Even in Chandigarh, the middle-class elite still voted for the BJP, whereas the poorer and marginalised sections voted for the AAP and Congress.
Such democratising of surplus in the cities is taking place in different parts of the world.
In many cities, re-municipalisation is being implemented in service delivery. For example, in Barcelona, progressive groups raised the slogan “Let’s Win Barcelona”, and after winning the elections, worked to democratise the urban commons, especially in the digital arena. Likewise, in Montreal, there’s been an attempt to shift the city’s mobility from high private driven vehicles serving the interests of oil and automobile capital to public transport.
Second is the issue of the role of local self-government. After more than a quarter of a century of the 74th constitution amendment, functions, functionaries, and finances have not been transferred to local governments across the country except Kerala.
The universally transferred function is that of garbage collection. We will soon have even the registration of births and deaths passed on to the central government. Cities are more like adjuncts of either the state or Centre. The demand for municipal cadre matching the state cadre services has not been implemented anywhere.
Cities must be governed by the democratic decentralisation principle envisioned in the 74th amendment. City planning, apart from other functions, must be passed on to the city council, preparing plans through ward committee meetings and community participation. However, the reality is that citizens are alienated from the decision-making process.
Thirdly, the debate on promises by candidates and political parties and their feasibility – promises are made to break the inertia of the existing delivery system and according to the class of people which a political party represents.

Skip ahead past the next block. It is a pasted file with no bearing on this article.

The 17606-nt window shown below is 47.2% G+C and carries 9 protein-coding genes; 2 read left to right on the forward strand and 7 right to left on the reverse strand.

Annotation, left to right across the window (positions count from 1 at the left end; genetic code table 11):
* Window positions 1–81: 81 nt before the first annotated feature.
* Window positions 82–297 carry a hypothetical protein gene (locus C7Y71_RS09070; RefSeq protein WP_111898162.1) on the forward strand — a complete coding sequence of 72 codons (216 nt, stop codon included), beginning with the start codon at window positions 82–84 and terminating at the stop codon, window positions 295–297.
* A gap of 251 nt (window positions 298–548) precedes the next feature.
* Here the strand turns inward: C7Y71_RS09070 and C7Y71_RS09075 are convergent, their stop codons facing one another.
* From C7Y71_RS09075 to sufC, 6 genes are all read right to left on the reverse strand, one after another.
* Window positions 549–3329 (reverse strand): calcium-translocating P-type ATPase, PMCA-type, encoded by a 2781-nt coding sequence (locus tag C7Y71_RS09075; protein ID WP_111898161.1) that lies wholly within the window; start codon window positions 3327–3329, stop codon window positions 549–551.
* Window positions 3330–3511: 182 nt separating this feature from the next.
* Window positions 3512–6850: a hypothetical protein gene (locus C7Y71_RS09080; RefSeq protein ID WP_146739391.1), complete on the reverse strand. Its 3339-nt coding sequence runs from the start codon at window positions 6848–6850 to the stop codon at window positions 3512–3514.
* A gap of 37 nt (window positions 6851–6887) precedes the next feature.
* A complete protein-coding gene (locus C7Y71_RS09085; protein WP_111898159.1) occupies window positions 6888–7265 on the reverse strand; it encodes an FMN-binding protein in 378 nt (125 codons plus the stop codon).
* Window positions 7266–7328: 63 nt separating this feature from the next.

Architect Charles Correa, the chairperson of the first urban commission formed in 1986, felt that urban governance in India desperately needed accountability. He said around the world, more and more cities are being run by political leaders directly elected by the people of that city. So, they champion the interests of the citizens, or they will not get re-elected. Unfortunately, in India, we find that cities are run by state chief ministers who are not elected by the city’s citizens and hence utterly oblivious of the city’s requirements and demands.
Therefore, accountability in the elections must not just be narrowed down to the promises made during the elections but should be drawn to a larger canvas of “self-governance” in cities. This should be done by ensuring not just more extensive participation of people but democratising the entire process.
First Published in The Deccan Herald ‘Populist’ promises: Why cities need more self-government on January 5, 2022
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About the Author
Tikender Singh Panwar is Former Deputy Mayor, Shimla; Visiting Senior Fellow, IMPRI.